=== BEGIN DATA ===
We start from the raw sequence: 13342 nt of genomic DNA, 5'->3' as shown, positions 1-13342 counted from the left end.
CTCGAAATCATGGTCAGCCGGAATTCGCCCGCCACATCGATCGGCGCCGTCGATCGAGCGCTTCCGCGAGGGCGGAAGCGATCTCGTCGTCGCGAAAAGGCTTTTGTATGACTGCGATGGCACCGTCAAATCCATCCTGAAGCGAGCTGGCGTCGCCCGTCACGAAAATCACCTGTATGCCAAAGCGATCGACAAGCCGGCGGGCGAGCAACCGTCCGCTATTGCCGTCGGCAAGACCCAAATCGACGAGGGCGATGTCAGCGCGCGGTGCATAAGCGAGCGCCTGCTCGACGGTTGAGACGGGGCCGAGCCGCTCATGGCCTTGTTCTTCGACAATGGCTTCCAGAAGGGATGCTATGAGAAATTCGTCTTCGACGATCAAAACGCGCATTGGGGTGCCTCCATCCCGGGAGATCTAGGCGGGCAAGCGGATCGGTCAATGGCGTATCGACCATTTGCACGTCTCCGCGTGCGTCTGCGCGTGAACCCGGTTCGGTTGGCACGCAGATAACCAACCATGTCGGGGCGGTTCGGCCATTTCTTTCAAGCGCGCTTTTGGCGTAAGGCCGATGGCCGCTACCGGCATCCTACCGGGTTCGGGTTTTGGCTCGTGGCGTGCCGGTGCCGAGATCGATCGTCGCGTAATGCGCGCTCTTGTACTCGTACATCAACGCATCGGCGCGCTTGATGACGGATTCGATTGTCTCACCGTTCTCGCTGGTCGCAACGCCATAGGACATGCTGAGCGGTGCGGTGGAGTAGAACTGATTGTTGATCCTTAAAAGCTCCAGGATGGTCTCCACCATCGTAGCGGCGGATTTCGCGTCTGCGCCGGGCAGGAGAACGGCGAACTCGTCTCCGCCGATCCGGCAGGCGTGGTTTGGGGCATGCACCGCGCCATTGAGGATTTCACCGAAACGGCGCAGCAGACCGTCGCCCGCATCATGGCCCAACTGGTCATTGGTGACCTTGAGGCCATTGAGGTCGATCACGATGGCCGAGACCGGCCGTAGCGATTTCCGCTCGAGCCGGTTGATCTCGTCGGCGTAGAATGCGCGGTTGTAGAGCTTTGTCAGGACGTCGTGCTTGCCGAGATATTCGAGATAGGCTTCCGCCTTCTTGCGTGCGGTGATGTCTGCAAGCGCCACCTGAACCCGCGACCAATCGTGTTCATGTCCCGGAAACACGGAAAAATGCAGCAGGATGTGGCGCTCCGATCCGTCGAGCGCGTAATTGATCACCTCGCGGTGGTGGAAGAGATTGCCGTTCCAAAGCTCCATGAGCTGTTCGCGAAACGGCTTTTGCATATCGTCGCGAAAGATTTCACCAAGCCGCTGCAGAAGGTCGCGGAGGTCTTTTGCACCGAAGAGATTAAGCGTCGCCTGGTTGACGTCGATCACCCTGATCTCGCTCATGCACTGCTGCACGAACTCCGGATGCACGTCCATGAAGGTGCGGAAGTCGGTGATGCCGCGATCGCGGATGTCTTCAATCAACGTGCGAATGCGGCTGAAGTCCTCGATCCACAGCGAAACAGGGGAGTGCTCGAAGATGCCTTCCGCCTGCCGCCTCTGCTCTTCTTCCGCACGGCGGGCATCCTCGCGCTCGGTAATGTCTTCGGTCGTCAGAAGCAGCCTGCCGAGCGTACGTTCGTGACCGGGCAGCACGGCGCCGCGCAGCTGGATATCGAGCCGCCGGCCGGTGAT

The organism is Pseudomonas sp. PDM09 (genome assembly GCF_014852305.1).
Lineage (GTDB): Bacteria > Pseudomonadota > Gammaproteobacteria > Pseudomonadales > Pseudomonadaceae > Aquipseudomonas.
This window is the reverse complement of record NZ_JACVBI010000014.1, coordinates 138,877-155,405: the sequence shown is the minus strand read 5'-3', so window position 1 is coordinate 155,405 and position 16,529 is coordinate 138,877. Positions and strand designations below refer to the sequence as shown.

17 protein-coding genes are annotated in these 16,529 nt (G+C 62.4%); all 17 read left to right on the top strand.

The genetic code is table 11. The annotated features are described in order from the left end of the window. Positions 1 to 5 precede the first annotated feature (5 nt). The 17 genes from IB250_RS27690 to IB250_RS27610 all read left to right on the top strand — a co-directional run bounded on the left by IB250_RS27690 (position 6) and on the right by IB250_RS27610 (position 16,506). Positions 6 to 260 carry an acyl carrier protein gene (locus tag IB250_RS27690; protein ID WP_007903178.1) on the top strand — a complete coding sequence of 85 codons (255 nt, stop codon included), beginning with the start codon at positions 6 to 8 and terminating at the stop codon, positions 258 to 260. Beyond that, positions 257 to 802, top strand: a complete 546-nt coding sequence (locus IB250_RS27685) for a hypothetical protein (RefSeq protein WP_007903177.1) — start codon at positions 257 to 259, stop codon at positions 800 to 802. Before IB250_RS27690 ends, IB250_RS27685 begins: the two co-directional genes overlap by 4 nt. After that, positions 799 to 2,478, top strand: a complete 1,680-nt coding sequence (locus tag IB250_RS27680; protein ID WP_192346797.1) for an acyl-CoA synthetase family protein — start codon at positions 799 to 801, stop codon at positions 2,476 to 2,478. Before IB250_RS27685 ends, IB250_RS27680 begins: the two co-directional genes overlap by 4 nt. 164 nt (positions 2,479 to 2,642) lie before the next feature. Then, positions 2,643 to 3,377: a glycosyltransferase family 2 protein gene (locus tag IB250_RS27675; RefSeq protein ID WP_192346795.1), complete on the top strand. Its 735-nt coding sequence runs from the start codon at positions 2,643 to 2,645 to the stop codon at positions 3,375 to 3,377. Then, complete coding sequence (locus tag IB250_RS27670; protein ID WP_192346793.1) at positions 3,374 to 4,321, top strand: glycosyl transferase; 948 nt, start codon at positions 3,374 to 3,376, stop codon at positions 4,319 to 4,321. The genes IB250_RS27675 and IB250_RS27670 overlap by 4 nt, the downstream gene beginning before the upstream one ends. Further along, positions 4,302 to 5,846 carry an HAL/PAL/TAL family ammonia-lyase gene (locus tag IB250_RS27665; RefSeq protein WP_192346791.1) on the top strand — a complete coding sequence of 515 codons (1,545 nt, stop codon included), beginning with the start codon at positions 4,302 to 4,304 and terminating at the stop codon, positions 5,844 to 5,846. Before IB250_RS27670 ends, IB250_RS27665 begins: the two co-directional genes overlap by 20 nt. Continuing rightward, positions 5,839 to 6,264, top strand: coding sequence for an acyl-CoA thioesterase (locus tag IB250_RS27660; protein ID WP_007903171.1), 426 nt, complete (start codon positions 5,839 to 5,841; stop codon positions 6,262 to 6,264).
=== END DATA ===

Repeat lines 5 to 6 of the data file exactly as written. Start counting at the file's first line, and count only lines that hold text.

This window is the reverse complement of record NZ_JACVBI010000014.1, coordinates 138,877-155,405: the sequence shown is the minus strand read 5'-3', so window position 1 is coordinate 155,405 and position 16,529 is coordinate 138,877. Positions and strand designations below refer to the sequence as shown.

17 protein-coding genes are annotated in these 16,529 nt (G+C 62.4%); all 17 read left to right on the top strand.